The 11th of October has been the International Day of the Girl Child since 2012.
What is it all about you ask?
According to the UN it is the empowerment of and investment in girls are key in breaking the cycle of discrimination and violence and in promoting and protecting the full and effective enjoyment of their human rights.
It’s #DayoftheGirl 👧👧🏿👧🏼👧🏽
By tackling issues girls face, especially in conflict & disaster, we can help every girl achieve her dreams. pic.twitter.com/Nc0a0f1fpt
— UNICEF (@UNICEF) October 11, 2017
The aim of this day is “to help galvanize worldwide enthusiasm for goals to better girls’ lives, providing an opportunity for them to show leadership and reach their full potential.” It’s a day where activist groups come together with the same aim to highlight, discuss, and take action to advance rights and opportunities for girls worldwide.
Adolescent girls have the right to a safe, educated, and healthy life, not only during these critical formative years, but also as they mature into women.
If effectively supported during the adolescent years, girls have the potential to change the world – both as the empowered girls of today and as tomorrow’s workers, mothers, entrepreneurs, mentors, household heads, and political leaders. An investment in realizing the power of adolescent girls upholds their rights today and promises a more equitable and prosperous future, one in which half of humanity is an equal partner in solving the problems of climate change, political conflict, economic growth, disease prevention, and global sustainability.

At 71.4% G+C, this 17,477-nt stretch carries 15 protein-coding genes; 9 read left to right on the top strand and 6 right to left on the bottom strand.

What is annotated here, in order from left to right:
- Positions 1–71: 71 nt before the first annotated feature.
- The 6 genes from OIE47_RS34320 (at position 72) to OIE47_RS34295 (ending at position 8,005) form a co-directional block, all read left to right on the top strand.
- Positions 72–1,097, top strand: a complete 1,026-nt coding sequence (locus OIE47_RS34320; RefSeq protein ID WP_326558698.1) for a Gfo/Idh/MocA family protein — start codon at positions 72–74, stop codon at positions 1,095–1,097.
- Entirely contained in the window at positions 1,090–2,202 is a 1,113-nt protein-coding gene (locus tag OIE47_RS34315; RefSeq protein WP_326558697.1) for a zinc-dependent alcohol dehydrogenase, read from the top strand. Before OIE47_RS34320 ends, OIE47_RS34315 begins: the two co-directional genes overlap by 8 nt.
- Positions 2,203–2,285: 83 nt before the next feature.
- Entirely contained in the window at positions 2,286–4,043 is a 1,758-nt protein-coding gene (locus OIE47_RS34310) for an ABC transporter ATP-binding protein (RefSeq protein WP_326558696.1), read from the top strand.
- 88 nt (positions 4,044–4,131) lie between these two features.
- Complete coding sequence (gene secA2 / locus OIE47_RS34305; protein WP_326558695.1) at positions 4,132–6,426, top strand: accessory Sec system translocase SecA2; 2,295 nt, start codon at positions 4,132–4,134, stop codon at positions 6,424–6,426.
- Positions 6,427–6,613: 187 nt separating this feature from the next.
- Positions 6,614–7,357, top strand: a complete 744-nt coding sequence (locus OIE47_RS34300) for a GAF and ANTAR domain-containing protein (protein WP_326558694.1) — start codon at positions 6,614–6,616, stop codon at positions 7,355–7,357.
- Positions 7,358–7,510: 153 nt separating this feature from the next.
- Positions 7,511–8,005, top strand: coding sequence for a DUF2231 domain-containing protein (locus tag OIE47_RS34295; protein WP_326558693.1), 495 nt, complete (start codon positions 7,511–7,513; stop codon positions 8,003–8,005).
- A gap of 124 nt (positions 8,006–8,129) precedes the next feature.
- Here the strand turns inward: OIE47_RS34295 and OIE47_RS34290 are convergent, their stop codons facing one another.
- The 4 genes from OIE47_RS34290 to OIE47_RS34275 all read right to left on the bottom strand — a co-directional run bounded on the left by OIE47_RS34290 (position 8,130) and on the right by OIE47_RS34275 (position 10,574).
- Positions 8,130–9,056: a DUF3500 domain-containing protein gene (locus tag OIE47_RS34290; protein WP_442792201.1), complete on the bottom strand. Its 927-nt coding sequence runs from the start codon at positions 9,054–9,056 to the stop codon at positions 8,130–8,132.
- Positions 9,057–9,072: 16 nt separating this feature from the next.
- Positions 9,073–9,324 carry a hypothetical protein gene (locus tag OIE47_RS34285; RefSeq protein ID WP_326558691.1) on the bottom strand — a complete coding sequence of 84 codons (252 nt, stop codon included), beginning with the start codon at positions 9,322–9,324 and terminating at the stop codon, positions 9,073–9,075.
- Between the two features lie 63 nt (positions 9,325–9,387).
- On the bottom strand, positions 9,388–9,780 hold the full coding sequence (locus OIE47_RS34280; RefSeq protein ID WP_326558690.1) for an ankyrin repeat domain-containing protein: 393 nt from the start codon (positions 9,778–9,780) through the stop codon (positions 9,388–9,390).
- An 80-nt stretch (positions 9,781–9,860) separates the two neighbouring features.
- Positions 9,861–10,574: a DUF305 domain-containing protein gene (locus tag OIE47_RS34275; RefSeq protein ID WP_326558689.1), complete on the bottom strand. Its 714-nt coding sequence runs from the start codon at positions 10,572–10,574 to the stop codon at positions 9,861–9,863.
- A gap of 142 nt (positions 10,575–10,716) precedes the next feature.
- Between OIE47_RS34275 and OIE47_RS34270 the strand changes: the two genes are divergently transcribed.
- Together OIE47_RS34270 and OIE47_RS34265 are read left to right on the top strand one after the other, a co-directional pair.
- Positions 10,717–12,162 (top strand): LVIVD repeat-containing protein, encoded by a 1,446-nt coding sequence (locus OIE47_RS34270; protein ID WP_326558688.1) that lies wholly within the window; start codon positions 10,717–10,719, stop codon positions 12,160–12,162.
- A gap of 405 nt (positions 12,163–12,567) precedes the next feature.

Over the last 15 years, the global community has made significant progress in improving the lives of girls during early childhood.
In 2015, girls in the first decade of life are more likely to enroll in primary school, receive key vaccinations, and are less likely to suffer from health and nutrition problems than were previous generations. However, there has been insufficient investment in addressing the challenges girls face when they enter the second decade of their lives. This includes obtaining quality secondary and higher education, avoiding child marriage, receiving information and services related to puberty and reproductive health, and protecting themselves against unwanted pregnancy, sexually transmitted disease and gender-based violence.
ALSO READ: WHAT HAPPENED TO THE GIRL CODE?
As the global community launches the Sustainable Development Goals (SDGs) for implementation over the next 15 years, it is a good time to recognise the achievements made in supporting young girls, while at the same time aspiring to support the current and upcoming generation of adolescent girls, to truly fulfil their potential as key actors in achieving a sustainable and equitable world.
— Safaricom Foundation (@SafaricomFDN) October 11, 2017
— Kenya Red Cross (@KenyaRedCross) October 11, 2017
— Daughters Of Raila (@RailasDaughters) October 11, 2017
Keep remembering who run the world!